Monthly Archive: April 2015
Milan 2015: there was something in the air in Milan this year. Furniture brands were launching fragrances while numerous independent designers were experimenting with scents (+ slideshow). (more…)
(AP Photo/Mary Altaffer, File)
From New York to Seattle, Uber recently celebrated Earth Day with city-specific promotions such as discounts and competitions in which winners will receive free transit passes and free Uber rides. Meanwhile, from a less fuzzy, more battlefront angle, Uber’s suing the city of Houston. The on-demand-ride app company hopes to prevent the release of records revealing how many Uber drivers are licensed there and how the company operates in the state.
The Huffington Post reports that the records — journalists requested them, prompting the suit — would reveal how Uber “skirt regulations” that apply to typical taxi services, as the company revs up to move deeper into the Texas market and reach 27 million potential customers. Uber reps say releasing the records would give an advantage to competitors such as Lyft.
“Uber is a private company and as such, information about driver partners is considered confidential and proprietary,” Uber spokeswoman Debbee Hancock told HuffPost.
One of the journalists asking for the info counters: “Nobody is asking for profit margins or anything like that. It’s very basic information. There’s a public safety concern, in that the whole rationale for a city being able to regulate vehicles for hire is so the public can know who’s on the road.”
A recent PricewaterhouseCoopers report on the “sharing economy” noted that client trust in such services — or lack of it — is a major factor for companies who are chasing after business in what PwC predicts will be a $335 billion industry by 2025.
Uber’s legal team never rests. Both it and Lyft are facing separate trials in California over whether drivers should be considered contractors or employees.
soon to become a landmark, malmö live cultural center demonstrates contemporary scandinavian aesthetics, hoping to embody the spirit of the diverse city.
Dutch design firm OMA has been appointed to design a new hotel for the huge Amsterdam RAI exhibition and events complex. (more…)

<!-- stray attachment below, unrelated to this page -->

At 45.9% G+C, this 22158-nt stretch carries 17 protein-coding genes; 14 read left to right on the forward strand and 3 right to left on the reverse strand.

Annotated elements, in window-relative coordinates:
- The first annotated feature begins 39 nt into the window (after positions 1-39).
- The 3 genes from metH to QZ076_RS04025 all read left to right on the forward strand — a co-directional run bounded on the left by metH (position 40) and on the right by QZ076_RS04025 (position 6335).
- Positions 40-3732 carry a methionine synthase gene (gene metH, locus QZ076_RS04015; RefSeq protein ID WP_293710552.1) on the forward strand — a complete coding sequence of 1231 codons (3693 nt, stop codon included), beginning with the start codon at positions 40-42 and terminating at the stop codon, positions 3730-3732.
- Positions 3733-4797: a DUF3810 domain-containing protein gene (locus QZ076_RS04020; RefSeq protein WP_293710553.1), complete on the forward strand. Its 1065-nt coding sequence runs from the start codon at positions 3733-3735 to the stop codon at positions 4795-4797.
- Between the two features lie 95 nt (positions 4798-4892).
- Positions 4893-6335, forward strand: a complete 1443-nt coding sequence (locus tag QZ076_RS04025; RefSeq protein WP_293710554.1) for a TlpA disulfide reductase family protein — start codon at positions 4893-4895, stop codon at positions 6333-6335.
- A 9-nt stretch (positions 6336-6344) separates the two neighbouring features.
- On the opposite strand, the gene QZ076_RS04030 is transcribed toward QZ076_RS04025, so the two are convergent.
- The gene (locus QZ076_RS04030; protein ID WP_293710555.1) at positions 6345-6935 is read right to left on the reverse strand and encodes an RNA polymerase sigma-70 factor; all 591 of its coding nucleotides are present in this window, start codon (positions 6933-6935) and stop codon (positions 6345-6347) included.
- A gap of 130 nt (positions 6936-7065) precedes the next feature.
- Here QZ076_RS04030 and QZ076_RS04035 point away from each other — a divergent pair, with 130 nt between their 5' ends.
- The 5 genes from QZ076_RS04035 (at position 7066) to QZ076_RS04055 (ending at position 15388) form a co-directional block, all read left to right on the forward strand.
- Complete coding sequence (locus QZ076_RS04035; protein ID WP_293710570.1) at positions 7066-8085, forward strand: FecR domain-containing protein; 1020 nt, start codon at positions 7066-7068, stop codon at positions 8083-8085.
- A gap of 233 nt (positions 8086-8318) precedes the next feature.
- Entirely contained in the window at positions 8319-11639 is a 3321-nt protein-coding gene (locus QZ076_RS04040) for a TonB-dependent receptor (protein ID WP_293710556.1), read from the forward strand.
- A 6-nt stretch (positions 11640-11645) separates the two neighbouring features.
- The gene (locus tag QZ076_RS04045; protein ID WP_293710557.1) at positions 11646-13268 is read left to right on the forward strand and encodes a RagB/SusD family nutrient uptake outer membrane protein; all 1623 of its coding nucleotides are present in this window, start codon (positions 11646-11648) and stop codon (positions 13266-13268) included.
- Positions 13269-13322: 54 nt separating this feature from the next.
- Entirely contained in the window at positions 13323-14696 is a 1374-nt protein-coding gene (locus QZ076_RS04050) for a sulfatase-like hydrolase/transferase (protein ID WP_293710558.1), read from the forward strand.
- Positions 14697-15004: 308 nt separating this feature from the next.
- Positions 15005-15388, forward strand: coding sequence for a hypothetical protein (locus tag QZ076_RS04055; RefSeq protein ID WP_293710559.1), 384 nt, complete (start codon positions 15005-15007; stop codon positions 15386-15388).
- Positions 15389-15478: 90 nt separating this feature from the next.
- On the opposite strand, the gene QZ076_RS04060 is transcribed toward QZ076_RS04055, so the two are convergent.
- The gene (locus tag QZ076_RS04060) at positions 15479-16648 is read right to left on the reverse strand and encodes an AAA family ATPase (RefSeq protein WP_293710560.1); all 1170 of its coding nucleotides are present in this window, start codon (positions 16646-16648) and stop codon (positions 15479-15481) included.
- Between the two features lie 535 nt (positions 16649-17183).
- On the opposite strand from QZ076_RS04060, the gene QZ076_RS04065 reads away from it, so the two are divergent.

(AP Photo/Pablo Martinez Monsivais)
Federal funding for the Metro in Washington, D.C., could get cut in half thanks to a new bill spearheaded by some Congressional Republicans via the House Appropriations Committee. Even though $150 million has been designated for Metro maintenance and development in the District since 2008, this latest move would allocate only $75 million, according to the Washington Post.
The proposed cut comes after a report showing a decline in ridership for the first time in 15 years was released last year by WMATA. The decline was attributed to an increase in telecommuting and fewer federal jobs. (New York’s MTA recently touted that its subway ridership numbers were at a 65-year high.)
The proposed bill would be in direct conflict with the Passenger Rail Investment and Improvement Act (PRIIA), which promised $1.5 billion for the Metro over 10 years beginning in 2008. Until now, Republicans had not controlled both houses since PRIIA was initiated.
Some House members believe the cuts would be a disservice to the region’s transit riders.
“Providing anything less than the federal commitment of $150 million would jeopardize rider safety and the successful partnership with Virginia, Maryland and the District of Columbia to fund the purchase of new rail cars and vital safety improvements throughout the system,” eight House members said in a statement.
“It really feels like a betrayal of trust,” Rep. Don Beyer (D-Va.) told the Post. “It also is a failure to recognize that Metro is the nation’s transit system. How does Washington, D.C., the capital of the free world, run without a significant, sustained investment in Metro?”